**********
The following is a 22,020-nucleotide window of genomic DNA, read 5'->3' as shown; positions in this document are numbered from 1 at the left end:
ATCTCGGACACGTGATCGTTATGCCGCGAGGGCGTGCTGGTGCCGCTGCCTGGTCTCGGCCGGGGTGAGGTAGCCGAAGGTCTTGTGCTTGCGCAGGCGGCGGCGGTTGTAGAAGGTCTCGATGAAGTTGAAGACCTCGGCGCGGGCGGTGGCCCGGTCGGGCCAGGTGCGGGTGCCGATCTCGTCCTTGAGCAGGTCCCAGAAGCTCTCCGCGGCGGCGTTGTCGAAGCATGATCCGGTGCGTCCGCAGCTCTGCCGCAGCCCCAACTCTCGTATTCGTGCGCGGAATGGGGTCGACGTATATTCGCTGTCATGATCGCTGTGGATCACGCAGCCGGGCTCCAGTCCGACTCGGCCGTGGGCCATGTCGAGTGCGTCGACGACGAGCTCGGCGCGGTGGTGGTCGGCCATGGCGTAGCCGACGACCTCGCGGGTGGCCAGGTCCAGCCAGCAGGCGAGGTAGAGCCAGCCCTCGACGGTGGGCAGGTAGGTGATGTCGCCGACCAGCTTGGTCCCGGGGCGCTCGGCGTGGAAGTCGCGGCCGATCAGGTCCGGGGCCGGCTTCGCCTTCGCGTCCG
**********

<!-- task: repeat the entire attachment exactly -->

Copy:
The following is a 22,020-nucleotide window of genomic DNA, read 5'->3' as shown; positions in this document are numbered from 1 at the left end:
ATCTCGGACACGTGATCGTTATGCCGCGAGGGCGTGCTGGTGCCGCTGCCTGGTCTCGGCCGGGGTGAGGTAGCCGAAGGTCTTGTGCTTGCGCAGGCGGCGGCGGTTGTAGAAGGTCTCGATGAAGTTGAAGACCTCGGCGCGGGCGGTGGCCCGGTCGGGCCAGGTGCGGGTGCCGATCTCGTCCTTGAGCAGGTCCCAGAAGCTCTCCGCGGCGGCGTTGTCGAAGCATGATCCGGTGCGTCCGCAGCTCTGCCGCAGCCCCAACTCTCGTATTCGTGCGCGGAATGGGGTCGACGTATATTCGCTGTCATGATCGCTGTGGATCACGCAGCCGGGCTCCAGTCCGACTCGGCCGTGGGCCATGTCGAGTGCGTCGACGACGAGCTCGGCGCGGTGGTGGTCGGCCATGGCGTAGCCGACGACCTCGCGGGTGGCCAGGTCCAGCCAGCAGGCGAGGTAGAGCCAGCCCTCGACGGTGGGCAGGTAGGTGATGTCGCCGACCAGCTTGGTCCCGGGGCGCTCGGCGTGGAAGTCGCGGCCGATCAGGTCCGGGGCCGGCTTCGCCTTCGCGTCCG